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Atrial fibrillation strategies, by Dr Mathew Hutchinson

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Cardiology Lecture Notes

cardiac operation Epidemiology and Novel Oral Anticoagulants: a summary

Atrial fibrillation (A-Fib) could result in death, stroke, hospitalizations, reduce the quality of life and exercise capacity, or result in left ventricular dysfunction. 12–16 million Americans will be affected by A-Fib by 2050. Prevalence of A-Fib is greater in men than women in all age groups. Congestive heart failure, hypertension, age, diabetes mellitus and stroke (CHADS2) are the risk factors for A-Fib. A score of two or more on CHADS2 indicates a moderate to high risk of stroke.

Aspirin and Warfarin are common drugs used as blood thinners. Studies have shown that Warfarin is more effective than Aspirin. The quality of anticoagulation control is of critical importance. Some common problems associated with Warfarin are delayed onset/offset, unpredictable dose response, narrow therapeutic index, drug-drug and drug-food interactions, problematic monitoring, high bleeding rate and slow reversibility.

Top novel oral anticoagulants include Dabigatran, Rivaroxaban, Apixaban and Edoxaban. Studies have shown that Dabigatran is approximately 30% more effective than Warfarin in reducing the stroke rate. It also reduces mortality by over 10%. Patients should know that the effectiveness of blood thinners has tradeoffs with bleeding complications. Novel anticoagulants will provide more choices even though more expensive, while Warfarin will continue to be one of the choices because of its low cost and long track record.


The lecture:

To understand atrial fibrillation, we must have a frame of reference to what normal rhythm is, because atrial fibrillation is abnormal rhythm. The heart has its own electrical system, as it has its own plumbing. The SA mode is called the heart’s pacemaker, which beats 60-70 times a minute normally. The AV node relays the pacemaker signal and sends it down through white cables called bundle branches to electrically activate the bottom chambers and tell them to squeeze. Normally, one impulse from the pacemaker gets transmitted down to the pumps. So each depolarization, each impulse in the pacemaker causes a heartbeat. In atrial fibrillation, everything breaks down; patients develop these tiny circuits that spin chaotically, causing the top chambers to beat continuously. Instead of being a 60-70 beats per minute in a normal state of relaxation, the heart rate is about 500 beats a minute. An open heart in the operating room simply quivers if it has atrial fibrillation. Because it is beating so rapidly, the AV node gets bombarded with electrical impulses; not every impulse gets down, and the AV node slows down those impulses so only every third to fifth beat gets down, resulting in a highly irregular rhythm.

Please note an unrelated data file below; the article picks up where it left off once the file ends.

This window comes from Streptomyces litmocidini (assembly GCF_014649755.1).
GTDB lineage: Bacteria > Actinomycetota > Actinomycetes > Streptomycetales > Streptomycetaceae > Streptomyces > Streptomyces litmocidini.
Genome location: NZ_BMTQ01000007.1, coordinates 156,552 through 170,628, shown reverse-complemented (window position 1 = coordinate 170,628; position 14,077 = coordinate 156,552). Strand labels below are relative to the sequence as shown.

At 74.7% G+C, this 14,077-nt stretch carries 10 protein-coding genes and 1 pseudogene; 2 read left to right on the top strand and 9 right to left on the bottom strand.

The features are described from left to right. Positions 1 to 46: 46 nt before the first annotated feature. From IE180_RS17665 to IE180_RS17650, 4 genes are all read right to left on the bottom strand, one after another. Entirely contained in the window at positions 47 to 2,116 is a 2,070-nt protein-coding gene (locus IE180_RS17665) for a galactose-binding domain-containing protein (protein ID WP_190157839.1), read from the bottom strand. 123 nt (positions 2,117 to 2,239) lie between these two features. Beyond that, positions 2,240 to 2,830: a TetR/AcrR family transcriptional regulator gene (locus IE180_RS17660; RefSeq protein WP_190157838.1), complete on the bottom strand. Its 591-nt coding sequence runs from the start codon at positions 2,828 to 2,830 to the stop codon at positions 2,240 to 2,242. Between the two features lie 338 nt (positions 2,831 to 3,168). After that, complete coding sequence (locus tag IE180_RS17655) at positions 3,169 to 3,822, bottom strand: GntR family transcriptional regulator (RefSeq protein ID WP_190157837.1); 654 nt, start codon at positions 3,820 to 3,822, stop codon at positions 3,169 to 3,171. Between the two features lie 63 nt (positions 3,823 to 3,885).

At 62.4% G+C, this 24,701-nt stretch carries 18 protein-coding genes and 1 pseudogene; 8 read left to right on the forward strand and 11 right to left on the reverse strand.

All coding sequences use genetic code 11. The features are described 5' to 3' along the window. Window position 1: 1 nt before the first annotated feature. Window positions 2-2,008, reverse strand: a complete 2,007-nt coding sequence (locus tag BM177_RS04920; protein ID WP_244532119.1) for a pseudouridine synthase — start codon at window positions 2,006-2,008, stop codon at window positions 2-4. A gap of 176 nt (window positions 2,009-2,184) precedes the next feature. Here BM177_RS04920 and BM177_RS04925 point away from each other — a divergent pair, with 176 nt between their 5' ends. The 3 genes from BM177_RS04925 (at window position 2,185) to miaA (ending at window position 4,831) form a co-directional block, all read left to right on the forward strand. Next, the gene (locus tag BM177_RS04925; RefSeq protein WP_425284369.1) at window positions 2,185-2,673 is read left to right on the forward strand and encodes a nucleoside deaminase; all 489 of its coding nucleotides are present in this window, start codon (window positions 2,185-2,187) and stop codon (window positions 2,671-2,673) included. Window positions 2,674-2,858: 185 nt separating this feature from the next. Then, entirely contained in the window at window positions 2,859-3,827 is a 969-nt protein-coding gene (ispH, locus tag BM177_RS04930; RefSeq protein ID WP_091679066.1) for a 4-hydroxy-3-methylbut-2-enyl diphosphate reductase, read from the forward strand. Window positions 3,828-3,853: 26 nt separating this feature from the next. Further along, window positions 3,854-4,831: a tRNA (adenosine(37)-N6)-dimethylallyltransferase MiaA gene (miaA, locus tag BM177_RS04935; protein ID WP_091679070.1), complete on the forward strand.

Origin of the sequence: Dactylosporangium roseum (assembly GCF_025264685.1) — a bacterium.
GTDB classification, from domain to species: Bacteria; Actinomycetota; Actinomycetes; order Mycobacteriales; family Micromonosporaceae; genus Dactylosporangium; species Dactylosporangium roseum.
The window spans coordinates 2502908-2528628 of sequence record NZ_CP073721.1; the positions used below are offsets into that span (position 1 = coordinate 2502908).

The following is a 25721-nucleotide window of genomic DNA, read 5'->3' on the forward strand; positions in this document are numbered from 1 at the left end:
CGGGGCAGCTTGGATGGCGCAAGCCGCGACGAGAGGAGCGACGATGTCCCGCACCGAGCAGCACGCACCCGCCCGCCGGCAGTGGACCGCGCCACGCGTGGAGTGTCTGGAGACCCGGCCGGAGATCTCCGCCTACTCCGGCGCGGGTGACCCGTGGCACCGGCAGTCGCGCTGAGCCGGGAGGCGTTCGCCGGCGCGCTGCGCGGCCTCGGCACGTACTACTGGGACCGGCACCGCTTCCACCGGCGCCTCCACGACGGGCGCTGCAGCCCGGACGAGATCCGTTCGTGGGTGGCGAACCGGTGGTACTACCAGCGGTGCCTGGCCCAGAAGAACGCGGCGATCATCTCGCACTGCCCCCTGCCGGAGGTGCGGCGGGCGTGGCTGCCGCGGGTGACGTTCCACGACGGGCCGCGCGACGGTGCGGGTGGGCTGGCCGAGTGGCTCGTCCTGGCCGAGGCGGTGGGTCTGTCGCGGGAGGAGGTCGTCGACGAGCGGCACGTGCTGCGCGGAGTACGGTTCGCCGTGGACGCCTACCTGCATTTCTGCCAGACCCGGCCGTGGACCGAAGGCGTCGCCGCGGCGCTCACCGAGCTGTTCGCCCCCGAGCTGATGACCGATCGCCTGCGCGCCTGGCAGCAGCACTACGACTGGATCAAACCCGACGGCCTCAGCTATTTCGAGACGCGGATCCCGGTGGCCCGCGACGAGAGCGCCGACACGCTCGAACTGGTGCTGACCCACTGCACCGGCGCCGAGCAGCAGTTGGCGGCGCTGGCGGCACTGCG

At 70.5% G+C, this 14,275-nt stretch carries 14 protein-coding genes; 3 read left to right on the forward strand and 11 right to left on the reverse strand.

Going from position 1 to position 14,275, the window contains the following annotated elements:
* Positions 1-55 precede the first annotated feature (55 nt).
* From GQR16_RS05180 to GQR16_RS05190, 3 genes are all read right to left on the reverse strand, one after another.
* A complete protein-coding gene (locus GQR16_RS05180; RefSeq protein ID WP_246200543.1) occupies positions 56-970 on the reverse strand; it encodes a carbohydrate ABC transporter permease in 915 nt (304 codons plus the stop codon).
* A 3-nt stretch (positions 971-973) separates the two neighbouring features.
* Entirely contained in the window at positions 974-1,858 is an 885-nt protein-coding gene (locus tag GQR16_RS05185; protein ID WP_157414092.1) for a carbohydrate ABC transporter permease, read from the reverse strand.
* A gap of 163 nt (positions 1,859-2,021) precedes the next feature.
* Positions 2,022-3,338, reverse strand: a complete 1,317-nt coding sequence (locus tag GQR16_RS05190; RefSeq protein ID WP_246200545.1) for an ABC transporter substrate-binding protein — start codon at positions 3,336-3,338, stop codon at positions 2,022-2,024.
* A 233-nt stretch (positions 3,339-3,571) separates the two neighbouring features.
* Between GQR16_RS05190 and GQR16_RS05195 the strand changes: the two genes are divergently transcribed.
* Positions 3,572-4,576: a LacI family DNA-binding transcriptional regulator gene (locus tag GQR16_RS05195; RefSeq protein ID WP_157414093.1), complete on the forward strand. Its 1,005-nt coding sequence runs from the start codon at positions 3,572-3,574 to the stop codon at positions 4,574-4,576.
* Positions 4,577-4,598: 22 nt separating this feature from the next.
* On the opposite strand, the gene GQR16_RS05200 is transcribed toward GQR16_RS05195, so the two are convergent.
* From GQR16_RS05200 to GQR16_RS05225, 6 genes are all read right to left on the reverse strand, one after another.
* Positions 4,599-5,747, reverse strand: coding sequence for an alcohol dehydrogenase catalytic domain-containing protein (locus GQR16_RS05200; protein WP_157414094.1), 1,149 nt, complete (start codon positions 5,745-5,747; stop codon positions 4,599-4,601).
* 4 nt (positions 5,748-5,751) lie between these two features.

nurses Atrial fibrillation is chaos in the top chambers, which causes chaos in the bottom chambers. Short circuits and extra beats in the upper half circumvent the normal pacemaker. In the majority of cases, these extra beats originate from the pulmonary veins, which connect the heart and lungs together, like glue, so that oxygen can get to the heart from the lungs. There are two sets of veins: the upper vein and lower vein on the left, and the same on the right. These little veins have muscle strands that develop irritable firing that conduct from the veins into the heart. When that happens, it triggers atrial fibrillation. This is the mechanism that underlies atrial fibrillation. It was a seminal observation from the late 1990s from Bordeaux, France, to understand why people went into atrial fibrillation; before, no one really knew. This understanding underlies a lot of the therapies that we now offer patients with atrial fibrillation.

When patients are taken to electrophysiology labs to try and eliminate atrial fibrillation, random firings can be seen. It’s the dominant mechanism in the majority of patients. Why do people get these skip beats? We don’t know—we see them in people that are 15, and people that are 90. They tend to become more frequent over time; they tend to become more frequent when there are diseased parts in the heart—people with heart attacks, high blood pressure, diabetes, sleep apnea; other things can make them fire, but in some people there is no rhyme or reason. It just happens.

When looking at the prevalence of atrial fibrillation based on age, one sees that as people age, the prevalence of atrial fibrillation becomes higher. 15% above the age of 70 are documented to have atrial fibrillation. This is old data, however, so the number has likely gotten a lot higher. Some practices span from teenage years to the nineties, so it’s a common disease. Part of treatment is related to symptoms. The most common reason that people get to doctors is because they have atrial fibrillation and have symptoms, so the most common types of symptoms that people with this disease have are: palpitations, when the heart rate is fast and pounding or beating irregularly; shortness of breath, particularly in patients with very fast rhythms; fatigue, feeling tired, the inability to do what one wants to do; lightheadedness; and chest pain, from blockages in heart arteries. An EKG from a typical patient tells us that this patient had atrial fibrillation, and had a very fast heart rate. Almost everybody that has atrial fibrillation that would have a heart rate so fast would feel it, and the symptoms can run the whole gamut. Most commonly, they feel rapid palpitations. This is probably the most common scenario with atrial fibrillation.